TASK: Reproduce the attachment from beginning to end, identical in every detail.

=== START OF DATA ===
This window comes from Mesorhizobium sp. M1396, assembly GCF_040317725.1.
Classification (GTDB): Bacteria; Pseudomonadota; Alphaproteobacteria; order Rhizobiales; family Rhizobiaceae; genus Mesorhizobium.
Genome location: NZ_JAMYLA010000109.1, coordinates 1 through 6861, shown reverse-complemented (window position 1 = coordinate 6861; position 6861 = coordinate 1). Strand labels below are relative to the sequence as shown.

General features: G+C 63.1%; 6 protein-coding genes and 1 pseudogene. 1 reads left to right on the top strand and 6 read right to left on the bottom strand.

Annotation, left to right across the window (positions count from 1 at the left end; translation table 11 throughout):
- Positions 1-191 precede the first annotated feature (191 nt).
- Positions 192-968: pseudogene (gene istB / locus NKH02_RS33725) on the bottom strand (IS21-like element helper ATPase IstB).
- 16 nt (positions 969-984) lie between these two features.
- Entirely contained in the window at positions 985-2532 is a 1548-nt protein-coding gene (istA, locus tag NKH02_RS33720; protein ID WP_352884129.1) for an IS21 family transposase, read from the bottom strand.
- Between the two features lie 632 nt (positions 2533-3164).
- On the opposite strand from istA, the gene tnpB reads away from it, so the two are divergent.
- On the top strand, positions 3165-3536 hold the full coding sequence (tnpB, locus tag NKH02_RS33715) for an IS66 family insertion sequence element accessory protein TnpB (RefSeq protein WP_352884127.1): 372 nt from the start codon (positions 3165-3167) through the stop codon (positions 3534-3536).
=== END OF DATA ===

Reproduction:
This window comes from Mesorhizobium sp. M1396, assembly GCF_040317725.1.
Classification (GTDB): Bacteria; Pseudomonadota; Alphaproteobacteria; order Rhizobiales; family Rhizobiaceae; genus Mesorhizobium.
Genome location: NZ_JAMYLA010000109.1, coordinates 1 through 6861, shown reverse-complemented (window position 1 = coordinate 6861; position 6861 = coordinate 1). Strand labels below are relative to the sequence as shown.

General features: G+C 63.1%; 6 protein-coding genes and 1 pseudogene. 1 reads left to right on the top strand and 6 read right to left on the bottom strand.

Annotation, left to right across the window (positions count from 1 at the left end; translation table 11 throughout):
- Positions 1-191 precede the first annotated feature (191 nt).
- Positions 192-968: pseudogene (gene istB / locus NKH02_RS33725) on the bottom strand (IS21-like element helper ATPase IstB).
- 16 nt (positions 969-984) lie between these two features.
- Entirely contained in the window at positions 985-2532 is a 1548-nt protein-coding gene (istA, locus tag NKH02_RS33720; protein ID WP_352884129.1) for an IS21 family transposase, read from the bottom strand.
- Between the two features lie 632 nt (positions 2533-3164).
- On the opposite strand from istA, the gene tnpB reads away from it, so the two are divergent.
- On the top strand, positions 3165-3536 hold the full coding sequence (tnpB, locus tag NKH02_RS33715) for an IS66 family insertion sequence element accessory protein TnpB (RefSeq protein WP_352884127.1): 372 nt from the start codon (positions 3165-3167) through the stop codon (positions 3534-3536).